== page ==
Writing begins with Noticing
Writing begins, I think, with the art of noticing. One of my earliest memories is this:
I am standing at the end of a peach orchard in Farmington, New Mexico, in which my parents have cleared spaces to make a trailer park. Many of the trailers sit on blocks because their tires, along with the women’s wedding rings, are visiting a hock shop until payday.
The peach trees are at the end of bloom, filing the air with a stinging sweetness and the ground with pale, brown-edged petals that swirl around in the wind. Down the row of trailers are cars and trucks, and men’s legs sticking out from underneath them, this way and that. Above them, the automobiles’ hoods are open, making them look like birds lined up, waiting for someone to feed them.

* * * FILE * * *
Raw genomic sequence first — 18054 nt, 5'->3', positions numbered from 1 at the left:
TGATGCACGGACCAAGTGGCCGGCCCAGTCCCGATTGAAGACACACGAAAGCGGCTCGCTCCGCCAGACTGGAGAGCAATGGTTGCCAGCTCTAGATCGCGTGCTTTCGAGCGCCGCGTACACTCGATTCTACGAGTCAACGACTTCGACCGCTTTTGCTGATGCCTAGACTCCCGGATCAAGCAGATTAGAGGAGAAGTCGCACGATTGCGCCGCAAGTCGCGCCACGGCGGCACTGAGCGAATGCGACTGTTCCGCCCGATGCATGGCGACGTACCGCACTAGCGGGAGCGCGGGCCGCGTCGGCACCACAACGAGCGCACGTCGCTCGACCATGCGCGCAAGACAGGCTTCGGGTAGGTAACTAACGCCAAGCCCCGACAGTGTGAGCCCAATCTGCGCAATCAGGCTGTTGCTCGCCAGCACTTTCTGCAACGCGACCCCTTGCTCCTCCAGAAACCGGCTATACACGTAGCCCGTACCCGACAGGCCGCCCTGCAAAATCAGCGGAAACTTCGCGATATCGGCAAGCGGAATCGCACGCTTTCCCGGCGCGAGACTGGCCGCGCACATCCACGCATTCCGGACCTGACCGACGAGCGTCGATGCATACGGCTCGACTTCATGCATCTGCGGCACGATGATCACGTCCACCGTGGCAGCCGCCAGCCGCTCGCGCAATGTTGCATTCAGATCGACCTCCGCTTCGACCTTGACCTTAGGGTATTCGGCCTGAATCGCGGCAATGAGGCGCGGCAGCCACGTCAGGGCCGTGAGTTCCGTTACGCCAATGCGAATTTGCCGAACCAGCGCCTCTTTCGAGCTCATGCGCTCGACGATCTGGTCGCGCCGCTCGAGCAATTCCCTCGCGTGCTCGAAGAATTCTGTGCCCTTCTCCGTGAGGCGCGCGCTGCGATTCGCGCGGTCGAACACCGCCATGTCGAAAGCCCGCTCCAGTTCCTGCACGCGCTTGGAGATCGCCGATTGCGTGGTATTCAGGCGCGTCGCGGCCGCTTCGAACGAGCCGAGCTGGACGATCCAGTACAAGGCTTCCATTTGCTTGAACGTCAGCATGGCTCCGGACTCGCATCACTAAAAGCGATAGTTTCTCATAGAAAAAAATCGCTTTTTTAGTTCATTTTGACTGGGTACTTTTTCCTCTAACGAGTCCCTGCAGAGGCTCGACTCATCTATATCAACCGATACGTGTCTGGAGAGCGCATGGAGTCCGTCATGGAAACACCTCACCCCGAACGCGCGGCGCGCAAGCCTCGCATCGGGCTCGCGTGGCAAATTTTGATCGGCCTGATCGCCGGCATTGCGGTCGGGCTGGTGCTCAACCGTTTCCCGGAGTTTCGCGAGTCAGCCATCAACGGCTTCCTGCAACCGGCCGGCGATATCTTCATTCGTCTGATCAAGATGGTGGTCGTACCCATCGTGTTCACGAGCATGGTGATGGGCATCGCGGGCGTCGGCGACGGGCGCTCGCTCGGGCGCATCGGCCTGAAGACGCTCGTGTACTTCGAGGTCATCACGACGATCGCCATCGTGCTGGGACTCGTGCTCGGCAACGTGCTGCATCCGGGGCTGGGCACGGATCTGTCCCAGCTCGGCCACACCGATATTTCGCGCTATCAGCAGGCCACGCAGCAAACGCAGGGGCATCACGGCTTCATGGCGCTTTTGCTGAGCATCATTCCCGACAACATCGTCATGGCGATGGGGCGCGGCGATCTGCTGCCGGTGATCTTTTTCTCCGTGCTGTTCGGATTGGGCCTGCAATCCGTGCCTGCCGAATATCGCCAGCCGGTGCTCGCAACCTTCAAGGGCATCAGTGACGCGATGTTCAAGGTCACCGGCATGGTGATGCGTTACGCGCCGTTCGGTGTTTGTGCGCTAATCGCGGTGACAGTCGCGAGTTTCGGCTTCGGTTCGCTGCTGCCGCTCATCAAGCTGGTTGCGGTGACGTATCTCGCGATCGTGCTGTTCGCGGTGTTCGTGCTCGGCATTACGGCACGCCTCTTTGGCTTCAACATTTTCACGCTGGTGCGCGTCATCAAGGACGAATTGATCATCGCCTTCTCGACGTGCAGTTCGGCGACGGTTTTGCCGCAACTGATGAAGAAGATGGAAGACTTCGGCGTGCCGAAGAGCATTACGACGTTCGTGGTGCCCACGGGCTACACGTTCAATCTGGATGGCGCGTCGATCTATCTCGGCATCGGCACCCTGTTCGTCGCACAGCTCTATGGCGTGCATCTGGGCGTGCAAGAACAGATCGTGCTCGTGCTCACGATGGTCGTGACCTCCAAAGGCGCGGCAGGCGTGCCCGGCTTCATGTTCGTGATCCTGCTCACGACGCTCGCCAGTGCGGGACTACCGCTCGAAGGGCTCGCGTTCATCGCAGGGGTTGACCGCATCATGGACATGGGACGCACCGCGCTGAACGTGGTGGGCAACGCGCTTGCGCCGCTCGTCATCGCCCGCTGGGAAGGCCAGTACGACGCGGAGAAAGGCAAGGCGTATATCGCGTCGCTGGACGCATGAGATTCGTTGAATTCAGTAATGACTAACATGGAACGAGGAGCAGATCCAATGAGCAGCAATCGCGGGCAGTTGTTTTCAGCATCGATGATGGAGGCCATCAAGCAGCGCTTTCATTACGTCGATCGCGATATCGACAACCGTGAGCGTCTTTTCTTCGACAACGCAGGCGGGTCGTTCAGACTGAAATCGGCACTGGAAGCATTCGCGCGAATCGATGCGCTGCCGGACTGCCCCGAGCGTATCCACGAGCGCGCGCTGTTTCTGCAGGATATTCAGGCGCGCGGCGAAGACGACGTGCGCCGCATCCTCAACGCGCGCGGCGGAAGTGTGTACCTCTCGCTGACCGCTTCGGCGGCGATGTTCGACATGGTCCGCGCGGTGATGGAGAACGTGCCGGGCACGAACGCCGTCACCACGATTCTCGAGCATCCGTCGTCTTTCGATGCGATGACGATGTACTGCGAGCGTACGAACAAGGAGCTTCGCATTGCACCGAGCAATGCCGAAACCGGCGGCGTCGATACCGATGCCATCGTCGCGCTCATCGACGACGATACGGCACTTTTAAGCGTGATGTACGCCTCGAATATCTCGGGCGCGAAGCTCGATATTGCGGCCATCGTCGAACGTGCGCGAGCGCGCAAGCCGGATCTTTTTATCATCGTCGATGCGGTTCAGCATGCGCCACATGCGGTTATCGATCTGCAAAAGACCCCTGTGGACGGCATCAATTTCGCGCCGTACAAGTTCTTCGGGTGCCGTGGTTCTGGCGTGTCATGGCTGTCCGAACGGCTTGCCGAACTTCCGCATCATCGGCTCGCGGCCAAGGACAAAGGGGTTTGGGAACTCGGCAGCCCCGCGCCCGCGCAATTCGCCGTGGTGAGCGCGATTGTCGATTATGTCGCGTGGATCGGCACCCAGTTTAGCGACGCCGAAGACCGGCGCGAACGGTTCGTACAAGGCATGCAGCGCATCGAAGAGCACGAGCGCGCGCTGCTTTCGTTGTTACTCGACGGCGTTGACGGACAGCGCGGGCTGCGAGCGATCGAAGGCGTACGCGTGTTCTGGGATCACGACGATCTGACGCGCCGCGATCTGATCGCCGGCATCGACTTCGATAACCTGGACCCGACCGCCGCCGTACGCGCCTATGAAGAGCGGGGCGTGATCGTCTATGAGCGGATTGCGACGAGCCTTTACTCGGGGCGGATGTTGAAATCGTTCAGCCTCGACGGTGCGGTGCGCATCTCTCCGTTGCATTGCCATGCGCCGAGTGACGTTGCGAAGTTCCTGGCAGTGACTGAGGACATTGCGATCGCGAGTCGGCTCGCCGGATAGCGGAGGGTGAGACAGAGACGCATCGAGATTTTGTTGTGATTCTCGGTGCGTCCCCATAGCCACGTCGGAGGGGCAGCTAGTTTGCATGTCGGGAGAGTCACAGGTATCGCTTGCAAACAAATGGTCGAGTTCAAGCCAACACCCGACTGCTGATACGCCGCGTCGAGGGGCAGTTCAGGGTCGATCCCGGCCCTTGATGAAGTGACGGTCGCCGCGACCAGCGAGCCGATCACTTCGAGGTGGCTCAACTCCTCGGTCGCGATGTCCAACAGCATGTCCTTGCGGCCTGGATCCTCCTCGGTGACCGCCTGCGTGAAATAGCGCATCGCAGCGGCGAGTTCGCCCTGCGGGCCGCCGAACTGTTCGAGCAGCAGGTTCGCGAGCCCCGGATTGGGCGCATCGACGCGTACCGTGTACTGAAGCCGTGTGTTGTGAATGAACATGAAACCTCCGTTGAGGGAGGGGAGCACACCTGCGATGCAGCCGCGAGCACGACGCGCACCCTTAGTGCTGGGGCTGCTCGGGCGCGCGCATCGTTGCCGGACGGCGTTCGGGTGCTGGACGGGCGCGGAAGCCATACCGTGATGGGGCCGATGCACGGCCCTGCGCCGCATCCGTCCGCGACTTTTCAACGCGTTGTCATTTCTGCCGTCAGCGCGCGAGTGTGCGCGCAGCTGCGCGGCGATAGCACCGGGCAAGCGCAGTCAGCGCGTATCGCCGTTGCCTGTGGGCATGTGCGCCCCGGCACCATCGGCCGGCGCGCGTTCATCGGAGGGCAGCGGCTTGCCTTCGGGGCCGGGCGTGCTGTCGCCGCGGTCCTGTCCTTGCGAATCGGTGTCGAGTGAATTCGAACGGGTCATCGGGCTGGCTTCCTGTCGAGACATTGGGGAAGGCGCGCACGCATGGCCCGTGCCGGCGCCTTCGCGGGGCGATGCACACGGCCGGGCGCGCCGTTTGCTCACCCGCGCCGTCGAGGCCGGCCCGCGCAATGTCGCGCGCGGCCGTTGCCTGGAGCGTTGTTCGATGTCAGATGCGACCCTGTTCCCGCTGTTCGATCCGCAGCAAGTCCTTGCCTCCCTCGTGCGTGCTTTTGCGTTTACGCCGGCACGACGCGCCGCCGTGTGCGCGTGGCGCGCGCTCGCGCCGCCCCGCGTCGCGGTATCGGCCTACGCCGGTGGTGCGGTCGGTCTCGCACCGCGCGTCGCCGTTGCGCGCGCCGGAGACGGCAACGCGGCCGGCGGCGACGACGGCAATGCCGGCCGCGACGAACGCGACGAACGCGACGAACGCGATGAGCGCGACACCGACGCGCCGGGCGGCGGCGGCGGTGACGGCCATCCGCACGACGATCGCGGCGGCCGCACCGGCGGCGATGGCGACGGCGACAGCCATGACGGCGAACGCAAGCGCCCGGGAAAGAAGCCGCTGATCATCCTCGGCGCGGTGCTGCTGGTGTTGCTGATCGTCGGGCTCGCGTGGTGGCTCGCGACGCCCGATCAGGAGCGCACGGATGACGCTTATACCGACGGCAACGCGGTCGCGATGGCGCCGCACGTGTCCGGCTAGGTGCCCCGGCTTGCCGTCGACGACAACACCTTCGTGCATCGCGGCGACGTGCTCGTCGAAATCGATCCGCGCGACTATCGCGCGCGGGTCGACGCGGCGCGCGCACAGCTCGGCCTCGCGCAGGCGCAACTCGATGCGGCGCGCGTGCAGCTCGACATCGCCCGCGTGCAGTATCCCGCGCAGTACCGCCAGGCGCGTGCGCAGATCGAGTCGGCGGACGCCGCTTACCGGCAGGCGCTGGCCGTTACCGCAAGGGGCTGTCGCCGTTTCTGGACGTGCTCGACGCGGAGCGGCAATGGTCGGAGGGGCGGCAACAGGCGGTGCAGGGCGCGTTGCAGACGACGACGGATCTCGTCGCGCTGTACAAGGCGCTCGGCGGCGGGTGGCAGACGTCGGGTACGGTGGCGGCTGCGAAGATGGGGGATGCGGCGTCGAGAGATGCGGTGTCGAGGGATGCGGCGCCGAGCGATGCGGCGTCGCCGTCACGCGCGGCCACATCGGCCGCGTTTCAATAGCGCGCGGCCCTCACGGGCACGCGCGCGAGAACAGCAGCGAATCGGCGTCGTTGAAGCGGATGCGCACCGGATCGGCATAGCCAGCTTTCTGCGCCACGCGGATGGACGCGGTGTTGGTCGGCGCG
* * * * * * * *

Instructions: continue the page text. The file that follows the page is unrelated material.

This is a sight I see every weekend, when the men come home from working as roughnecks in the natural gas fields. Most of them drink too much, and curse as they work under the cars, all day Saturday and Sunday.
Not until I am an adult do I make a connection to all the legs sticking out from under the cars and what we children do all week long while our fathers are working. We have few toys and play cowboys and Indians (“Andale, andale, arriba!”) and roleplay shopping and gas station.
For the last game we all use the square of window screen I found in a trash can. We take dirt and sift it into old coffee cans. One of them we have bent to make a spout, and while the boys let sticks hang from their lower lips like cigarettes, the girls hand them scraps of paper and tell them, “Fill it up and check the air in the tires.” We watch as they pour the silken rope of dirt into our parents’ gas tanks.